Making this decision months in advance of the conference impacts not only the format and participation, but also the finances. Traditional events in conference centres, universities, hotels etc cost money which is either borne by the participants or the organisers (and their sponsors). By changing to a free format, both costs and income from a physical event drop away and are replaced by much lower costs for online delivery. The risks to the schedule are mostly avoided.

Conferences which changed the date and format from live to online, retaining the participation charge

A difference compared with the free format is that the potential participation is largely from the same group so cannot be used as freely as a promotional activity. The income makes it easier to invest in more than basis technology, resulting in a more polished access for the paying participants.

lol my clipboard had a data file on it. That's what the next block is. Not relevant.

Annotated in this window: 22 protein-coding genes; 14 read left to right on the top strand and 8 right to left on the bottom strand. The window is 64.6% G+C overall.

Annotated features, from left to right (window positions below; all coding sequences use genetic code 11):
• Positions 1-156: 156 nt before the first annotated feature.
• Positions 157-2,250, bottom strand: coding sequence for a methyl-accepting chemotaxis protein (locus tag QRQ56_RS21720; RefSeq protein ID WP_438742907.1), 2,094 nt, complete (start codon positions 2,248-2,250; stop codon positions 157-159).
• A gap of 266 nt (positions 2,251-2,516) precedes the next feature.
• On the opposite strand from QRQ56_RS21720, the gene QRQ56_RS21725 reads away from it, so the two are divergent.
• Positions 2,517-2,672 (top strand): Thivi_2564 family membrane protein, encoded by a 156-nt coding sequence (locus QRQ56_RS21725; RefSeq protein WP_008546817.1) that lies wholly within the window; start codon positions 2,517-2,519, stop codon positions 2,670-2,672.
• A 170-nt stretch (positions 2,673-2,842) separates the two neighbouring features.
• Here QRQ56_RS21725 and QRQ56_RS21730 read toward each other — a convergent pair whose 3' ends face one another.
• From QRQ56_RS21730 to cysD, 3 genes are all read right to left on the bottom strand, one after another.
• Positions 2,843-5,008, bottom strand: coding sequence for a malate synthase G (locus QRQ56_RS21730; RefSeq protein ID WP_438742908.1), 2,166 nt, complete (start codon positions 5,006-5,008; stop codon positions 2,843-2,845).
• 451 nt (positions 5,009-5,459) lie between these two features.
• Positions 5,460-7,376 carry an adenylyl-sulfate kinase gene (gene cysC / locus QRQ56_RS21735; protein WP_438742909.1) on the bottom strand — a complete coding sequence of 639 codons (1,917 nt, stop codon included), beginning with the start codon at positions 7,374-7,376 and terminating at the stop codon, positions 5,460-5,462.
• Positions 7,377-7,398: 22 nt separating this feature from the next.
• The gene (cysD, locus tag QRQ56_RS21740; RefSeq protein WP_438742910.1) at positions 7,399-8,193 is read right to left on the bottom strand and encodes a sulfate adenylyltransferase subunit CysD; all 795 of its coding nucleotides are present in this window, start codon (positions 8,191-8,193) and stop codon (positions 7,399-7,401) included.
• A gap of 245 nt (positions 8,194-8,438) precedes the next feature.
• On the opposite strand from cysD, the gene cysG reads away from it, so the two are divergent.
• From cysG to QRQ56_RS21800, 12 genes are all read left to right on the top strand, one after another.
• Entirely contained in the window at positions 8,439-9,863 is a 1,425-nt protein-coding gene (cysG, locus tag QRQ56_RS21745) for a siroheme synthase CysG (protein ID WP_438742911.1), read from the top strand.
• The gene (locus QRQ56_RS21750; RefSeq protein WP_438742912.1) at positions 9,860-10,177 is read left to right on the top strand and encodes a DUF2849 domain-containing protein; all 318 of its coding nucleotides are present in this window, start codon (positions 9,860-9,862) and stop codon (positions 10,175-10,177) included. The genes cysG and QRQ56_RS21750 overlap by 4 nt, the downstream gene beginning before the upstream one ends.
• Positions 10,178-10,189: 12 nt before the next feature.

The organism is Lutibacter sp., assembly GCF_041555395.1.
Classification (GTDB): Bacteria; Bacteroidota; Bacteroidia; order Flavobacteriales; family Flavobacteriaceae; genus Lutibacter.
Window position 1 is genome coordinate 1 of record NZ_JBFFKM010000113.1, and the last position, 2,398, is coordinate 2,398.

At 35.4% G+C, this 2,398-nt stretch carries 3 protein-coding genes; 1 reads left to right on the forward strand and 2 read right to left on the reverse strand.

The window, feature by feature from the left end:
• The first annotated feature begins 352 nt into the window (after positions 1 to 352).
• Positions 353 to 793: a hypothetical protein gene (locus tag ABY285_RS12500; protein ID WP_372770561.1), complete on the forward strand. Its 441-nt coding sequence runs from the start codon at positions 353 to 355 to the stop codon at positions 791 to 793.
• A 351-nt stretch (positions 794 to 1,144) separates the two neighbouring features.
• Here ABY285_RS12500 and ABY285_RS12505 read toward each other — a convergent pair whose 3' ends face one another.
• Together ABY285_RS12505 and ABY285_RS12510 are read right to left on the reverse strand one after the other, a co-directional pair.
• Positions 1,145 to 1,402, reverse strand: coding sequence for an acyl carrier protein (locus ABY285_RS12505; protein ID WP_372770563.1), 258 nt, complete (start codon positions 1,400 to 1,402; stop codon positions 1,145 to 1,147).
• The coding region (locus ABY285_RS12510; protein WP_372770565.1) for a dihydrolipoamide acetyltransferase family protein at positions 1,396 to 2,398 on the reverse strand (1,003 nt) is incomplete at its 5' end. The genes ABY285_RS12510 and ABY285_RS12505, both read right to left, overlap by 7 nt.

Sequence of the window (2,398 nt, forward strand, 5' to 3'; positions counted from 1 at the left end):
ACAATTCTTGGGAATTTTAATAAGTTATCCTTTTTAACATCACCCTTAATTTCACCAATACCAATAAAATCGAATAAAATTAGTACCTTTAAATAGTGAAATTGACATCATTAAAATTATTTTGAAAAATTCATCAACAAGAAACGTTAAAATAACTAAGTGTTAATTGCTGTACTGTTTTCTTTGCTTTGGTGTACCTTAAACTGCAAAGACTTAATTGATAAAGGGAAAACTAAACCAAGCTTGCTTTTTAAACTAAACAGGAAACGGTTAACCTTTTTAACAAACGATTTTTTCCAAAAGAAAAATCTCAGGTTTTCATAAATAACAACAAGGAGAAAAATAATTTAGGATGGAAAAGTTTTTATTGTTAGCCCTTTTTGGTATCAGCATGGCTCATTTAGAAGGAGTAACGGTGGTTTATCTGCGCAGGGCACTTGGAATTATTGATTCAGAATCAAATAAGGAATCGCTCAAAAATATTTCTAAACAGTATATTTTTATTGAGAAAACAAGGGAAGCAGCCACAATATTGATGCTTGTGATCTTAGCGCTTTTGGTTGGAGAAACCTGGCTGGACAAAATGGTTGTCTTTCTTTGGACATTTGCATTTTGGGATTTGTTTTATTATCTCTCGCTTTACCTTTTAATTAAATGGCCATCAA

The resulting online event avoids most of the risks arising from restrictions to travel and movement.

Conferences which planned for live events affected by last minute changes in regulations

This category invests in a traditional delivery and then stands to lose both the planning effort invested and some costs (e.g. prebooking of the conference facilities etc) if the access regulations change.

The challenge is to recover if the event is either cancelled or restricted, e.g. to smaller participation limits, with social distancing enforced etc.

Cancellation at short notice means that he organisers may need to reactivate the interest of their participants, even if the replacement event is held online.